“One individual may die for an idea; but that idea will, after his death, incarnate itself in a thousand lives. That is how the wheel of evolution moves on and the ideas and dreams of one nation are bequeathed to the next.”
– Netaji Subhash Chandra Bose
Netaji Subhash Chandra Bose believed that the love his generation had for the country and sacrifices of the freedom fighters for their motherland, will evolve in the minds of the generations to come. However, as per the thoughts of the older generation, does the new generation meet their expectations? Does the new generation, while bringing change in the society, remember the sacrifices of the freedom fighters? Do they think of the country’s welfare, or they only think of their own welfare? Is the passion of patriotism stirred only when our ‘Men in Blue’ plays Pakistan on the 22-yard pitch? These are countless questions, which seek answers.
At midnight on August 15, 1947, India made her ‘Tryst with Destiny’. We, the people of India, won independence from 200+ years of British regime. Millions of people fought for the country and sacrificed their lives in order to make their motherland and countrymen free from the slavery of the Britishers. The youth of that generation were determined to wake up to an independent India, and lived to realise this dream. Their love for the country had no boundaries, and they wanted the future generations to imbibe this feeling of patriotism.
However, today in the minds of the ‘hashtag’ generation, is Independence Day only associated with the hoisting of the Tricolor, re-runs of sappy Bollywood patriotic blockbusters and their forefathers’ stories of the struggle for independence. Unfortunately, for this generation, which has only heard or read tales about the freedom struggles of 1947, Independence Day often passes as just another holiday when they can sleep late or catch up with the latest series on Netflix.
Having said that, it is the voice of young India that has started to awaken to the atrocities against women and children, in support of the LGBTQ community, in protest against various types of discriminations, corruptions and extremisms – political, social, religious or economic. They might seem distant or nonchalant, but the new generation are carving their own path for the country’s welfare. They have understood that patriotism not just mean fighting for their motherland, but also to contribute to her welfare and growth.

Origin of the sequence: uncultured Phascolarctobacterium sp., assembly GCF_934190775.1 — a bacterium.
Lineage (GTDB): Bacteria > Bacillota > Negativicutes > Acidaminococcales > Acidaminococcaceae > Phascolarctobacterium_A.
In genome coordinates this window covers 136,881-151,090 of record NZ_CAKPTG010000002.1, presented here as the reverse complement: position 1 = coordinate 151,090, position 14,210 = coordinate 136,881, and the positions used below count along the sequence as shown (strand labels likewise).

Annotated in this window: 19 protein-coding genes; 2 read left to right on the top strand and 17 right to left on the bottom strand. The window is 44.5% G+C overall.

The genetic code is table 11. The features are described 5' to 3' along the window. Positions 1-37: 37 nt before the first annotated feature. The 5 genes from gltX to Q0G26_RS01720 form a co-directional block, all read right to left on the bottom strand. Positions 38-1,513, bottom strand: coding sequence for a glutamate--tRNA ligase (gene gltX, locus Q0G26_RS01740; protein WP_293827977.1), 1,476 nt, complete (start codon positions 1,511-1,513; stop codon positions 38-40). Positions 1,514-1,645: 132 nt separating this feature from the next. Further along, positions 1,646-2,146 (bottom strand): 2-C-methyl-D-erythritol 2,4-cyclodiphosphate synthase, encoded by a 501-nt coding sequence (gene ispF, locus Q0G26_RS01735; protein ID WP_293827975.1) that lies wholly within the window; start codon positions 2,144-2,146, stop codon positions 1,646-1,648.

Today, India, with a youth voice that constitutes 50 per cent of India’s billion plus population, has indeed a lot of scope to see young people excel as nation builders, as corporate stalwarts or entrepreneur geniuses. With leading management and technology institutions, acting as cells for innovation and incubators of young managers, the young minds of India in no matter of time will surpass the boundaries of economic challenges, bureaucratic red-taperies, poverty bottlenecks, fanatical extremisms, political & social setbacks, and other such deterrents.
These are the Indians of the 21st Century, who after 72 years of Independence, will still have the zeal to make India proud. Yes, the youth of India, has a lot of learning to do, a lot of growing up to do, a lot more wars to fight for – wars that are not as glorious as the one their grandparents fought some 73 years back. Yet, they are important wars all the same; and today’s youth is fighting them with pens, microphones and social media.
And this war is fueled with a dream, a vision for a better India and there is a maddening hunger to see it come true. The ‘josh’ among young Indians will always be high!